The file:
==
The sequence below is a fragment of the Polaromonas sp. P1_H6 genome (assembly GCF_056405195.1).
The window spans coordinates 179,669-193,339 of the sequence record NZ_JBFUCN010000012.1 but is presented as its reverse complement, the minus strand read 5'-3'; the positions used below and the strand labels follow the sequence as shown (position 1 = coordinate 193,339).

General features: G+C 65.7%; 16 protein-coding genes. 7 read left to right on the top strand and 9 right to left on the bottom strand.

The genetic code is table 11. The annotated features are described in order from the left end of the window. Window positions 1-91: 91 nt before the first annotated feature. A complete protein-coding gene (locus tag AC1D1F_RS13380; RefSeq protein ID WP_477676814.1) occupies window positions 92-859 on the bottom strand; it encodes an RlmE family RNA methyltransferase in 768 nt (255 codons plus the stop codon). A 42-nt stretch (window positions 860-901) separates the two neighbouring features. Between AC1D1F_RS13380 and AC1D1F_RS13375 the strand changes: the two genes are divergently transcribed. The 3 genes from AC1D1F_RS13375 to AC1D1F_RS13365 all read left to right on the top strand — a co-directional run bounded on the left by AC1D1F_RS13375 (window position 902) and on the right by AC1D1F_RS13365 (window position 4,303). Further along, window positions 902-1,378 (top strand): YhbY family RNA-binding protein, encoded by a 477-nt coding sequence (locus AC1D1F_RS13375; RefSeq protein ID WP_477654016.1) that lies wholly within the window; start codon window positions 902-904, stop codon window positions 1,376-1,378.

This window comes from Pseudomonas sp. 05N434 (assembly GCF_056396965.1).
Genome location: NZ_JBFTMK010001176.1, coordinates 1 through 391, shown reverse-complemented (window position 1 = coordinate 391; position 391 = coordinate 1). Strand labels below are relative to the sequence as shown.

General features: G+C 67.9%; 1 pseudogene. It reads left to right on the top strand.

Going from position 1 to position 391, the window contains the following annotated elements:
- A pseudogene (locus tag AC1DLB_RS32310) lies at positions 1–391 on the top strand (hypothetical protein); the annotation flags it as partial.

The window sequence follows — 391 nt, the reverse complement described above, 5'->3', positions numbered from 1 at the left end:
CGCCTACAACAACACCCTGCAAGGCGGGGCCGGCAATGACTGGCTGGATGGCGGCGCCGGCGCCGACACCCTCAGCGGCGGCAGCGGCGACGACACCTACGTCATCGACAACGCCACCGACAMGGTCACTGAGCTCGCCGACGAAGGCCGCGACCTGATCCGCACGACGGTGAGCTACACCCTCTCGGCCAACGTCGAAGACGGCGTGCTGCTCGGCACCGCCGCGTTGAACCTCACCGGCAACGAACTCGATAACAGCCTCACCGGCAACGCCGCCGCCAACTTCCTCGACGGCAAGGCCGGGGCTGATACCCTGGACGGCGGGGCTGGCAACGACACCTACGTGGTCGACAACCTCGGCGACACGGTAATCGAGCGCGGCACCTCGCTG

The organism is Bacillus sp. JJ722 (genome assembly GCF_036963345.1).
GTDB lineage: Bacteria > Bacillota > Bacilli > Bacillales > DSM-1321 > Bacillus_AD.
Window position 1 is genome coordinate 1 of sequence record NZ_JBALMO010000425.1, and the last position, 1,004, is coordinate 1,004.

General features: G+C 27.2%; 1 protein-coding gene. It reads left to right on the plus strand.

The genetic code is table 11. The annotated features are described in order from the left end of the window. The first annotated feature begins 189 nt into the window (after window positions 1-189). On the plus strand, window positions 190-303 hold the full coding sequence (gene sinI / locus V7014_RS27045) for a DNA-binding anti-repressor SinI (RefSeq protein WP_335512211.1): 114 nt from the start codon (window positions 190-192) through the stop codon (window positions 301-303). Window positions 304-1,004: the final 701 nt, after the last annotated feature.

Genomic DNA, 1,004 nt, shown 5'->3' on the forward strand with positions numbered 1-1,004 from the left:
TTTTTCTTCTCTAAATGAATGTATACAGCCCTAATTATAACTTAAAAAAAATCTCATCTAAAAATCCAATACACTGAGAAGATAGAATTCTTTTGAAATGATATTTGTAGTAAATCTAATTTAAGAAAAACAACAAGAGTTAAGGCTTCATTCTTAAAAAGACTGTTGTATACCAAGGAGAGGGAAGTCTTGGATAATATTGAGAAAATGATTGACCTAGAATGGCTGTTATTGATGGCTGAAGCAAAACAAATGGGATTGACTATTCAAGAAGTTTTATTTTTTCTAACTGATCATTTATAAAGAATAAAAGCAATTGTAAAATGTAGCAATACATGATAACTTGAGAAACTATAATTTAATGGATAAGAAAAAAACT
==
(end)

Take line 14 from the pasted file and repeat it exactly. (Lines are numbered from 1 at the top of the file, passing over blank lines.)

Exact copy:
Window position 1 is genome coordinate 1 of sequence record NZ_JBALMO010000425.1, and the last position, 1,004, is coordinate 1,004.